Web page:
In Kansas two state senators are championing a new amendment to the state constitution that would freeze the assessed value of a home upon the homeowner's sixty-fifth birthday. The intent behind the proposal is a popular one: to help fixed-income seniors struggling with their property tax payments. However, the bill is poorly-targeted. It would help all seniors, including the wealthiest, and not just those struggling to pay their bills. Critics of the measure are starting to line up. Notably, AARP came out against the bill, saying, "It's not that we aren't concerned about older Kansans and their ability to pay property taxes, we just believe property tax relief should be more targeted". Some have suggested that the measure should be tied to the value of the home, so that, for example, only houses valued at less than $200,000 would have their assessed value frozen. Such a move would make the amendment much less expensive to the state, while still helping elderly homeowners.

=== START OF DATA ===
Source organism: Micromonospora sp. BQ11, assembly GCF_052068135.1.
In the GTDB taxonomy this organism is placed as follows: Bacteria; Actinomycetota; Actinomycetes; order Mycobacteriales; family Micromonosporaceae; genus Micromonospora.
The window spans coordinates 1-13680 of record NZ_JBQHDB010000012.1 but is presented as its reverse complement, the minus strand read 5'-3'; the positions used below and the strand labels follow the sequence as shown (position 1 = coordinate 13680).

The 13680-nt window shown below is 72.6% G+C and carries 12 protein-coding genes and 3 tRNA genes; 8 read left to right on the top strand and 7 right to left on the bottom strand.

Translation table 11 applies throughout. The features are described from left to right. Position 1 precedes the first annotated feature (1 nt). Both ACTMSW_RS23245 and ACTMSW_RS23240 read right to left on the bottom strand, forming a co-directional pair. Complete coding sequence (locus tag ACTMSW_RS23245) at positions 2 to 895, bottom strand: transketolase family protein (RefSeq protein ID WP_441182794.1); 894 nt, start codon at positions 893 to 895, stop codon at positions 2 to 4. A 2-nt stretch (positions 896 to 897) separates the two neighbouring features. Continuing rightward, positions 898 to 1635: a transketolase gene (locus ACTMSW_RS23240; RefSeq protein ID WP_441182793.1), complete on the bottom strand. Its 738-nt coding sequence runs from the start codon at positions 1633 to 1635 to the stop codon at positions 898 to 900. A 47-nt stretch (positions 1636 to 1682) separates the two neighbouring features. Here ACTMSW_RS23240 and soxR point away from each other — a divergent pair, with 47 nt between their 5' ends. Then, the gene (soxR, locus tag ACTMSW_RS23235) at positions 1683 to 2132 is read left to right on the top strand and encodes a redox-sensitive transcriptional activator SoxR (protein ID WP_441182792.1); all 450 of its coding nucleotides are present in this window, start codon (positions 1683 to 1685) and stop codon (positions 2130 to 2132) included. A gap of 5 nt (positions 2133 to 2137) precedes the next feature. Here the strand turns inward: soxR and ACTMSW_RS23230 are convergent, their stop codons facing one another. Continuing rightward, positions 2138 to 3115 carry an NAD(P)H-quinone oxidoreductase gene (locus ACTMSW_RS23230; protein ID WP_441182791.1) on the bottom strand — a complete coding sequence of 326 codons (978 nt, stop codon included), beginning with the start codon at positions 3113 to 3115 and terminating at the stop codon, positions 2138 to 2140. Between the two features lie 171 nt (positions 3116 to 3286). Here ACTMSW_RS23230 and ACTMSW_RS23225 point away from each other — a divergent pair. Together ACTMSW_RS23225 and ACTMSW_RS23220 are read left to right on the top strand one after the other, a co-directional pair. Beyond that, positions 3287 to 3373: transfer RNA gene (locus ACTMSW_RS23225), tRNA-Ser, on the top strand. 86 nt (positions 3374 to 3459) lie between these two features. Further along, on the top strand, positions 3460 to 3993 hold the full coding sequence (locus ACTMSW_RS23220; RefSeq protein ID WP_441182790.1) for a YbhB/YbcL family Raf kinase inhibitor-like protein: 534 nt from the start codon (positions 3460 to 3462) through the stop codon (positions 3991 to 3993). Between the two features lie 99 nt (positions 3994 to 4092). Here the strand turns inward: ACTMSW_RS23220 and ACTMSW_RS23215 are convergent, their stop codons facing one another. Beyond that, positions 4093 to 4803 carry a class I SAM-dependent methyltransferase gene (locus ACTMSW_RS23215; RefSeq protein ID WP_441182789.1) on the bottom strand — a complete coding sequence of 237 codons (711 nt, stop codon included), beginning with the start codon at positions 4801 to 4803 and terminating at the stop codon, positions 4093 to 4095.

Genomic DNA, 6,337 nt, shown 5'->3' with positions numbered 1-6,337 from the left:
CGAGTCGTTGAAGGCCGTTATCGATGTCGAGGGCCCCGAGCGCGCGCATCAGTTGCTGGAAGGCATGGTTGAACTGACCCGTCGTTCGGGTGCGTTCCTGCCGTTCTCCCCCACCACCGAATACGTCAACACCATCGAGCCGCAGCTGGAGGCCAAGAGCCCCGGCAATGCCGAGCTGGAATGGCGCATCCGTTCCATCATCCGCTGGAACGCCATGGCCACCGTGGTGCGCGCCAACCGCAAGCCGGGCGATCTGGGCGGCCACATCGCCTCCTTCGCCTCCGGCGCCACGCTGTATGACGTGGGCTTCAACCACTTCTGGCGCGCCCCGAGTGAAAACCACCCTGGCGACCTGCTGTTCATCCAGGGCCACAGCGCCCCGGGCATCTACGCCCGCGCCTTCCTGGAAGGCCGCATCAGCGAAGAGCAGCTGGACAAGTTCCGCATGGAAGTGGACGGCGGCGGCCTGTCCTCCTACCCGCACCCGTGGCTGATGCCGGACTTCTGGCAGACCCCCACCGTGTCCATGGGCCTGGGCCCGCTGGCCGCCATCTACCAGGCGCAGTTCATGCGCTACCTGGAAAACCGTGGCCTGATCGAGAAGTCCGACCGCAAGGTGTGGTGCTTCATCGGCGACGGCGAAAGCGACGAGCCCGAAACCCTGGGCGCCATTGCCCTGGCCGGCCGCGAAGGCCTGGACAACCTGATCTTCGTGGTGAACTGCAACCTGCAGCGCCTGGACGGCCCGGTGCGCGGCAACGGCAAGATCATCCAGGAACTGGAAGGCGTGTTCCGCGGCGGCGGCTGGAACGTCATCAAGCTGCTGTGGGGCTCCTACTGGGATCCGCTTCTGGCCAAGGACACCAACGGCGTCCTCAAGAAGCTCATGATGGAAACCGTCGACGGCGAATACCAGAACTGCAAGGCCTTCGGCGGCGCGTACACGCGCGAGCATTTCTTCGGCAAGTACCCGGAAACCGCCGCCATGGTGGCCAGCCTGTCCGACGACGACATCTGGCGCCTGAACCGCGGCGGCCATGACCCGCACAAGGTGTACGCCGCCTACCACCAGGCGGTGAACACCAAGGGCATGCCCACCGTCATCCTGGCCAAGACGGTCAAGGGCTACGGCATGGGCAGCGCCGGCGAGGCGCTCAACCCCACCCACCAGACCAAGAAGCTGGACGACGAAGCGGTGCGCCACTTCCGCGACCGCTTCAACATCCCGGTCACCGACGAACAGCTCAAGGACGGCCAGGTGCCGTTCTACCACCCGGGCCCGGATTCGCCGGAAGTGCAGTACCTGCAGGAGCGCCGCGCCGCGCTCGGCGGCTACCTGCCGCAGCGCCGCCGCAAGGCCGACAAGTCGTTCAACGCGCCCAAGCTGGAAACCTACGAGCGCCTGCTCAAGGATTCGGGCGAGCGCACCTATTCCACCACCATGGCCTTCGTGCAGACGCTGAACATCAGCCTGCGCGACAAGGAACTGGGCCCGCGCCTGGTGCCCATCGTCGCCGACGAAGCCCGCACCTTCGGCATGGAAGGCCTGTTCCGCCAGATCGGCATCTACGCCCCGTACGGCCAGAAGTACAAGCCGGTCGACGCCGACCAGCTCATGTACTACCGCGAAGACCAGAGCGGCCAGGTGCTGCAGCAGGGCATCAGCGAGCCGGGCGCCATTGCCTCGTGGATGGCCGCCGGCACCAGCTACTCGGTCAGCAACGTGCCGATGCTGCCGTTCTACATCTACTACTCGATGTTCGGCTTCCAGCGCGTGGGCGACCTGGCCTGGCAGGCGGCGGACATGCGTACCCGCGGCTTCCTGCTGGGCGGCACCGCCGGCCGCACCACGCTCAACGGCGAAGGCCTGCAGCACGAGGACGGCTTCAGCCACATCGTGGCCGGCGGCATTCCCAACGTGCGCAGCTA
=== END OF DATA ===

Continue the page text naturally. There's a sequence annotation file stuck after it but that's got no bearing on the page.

However, an even better solution would be to expand the current Kansas property tax "circuit breaker" to include people of all ages. A circuit breaker kicks in when property taxes exceed a given percentage of the taxpayer's income, providing targeted relief only to those who need it. Circuit breakers are a cost-efficient way to provide targeted relief to those who need it most. For more information check out the latest report from the Center on Budget and Policies which takes a hard look at circuit breaker programs across the country.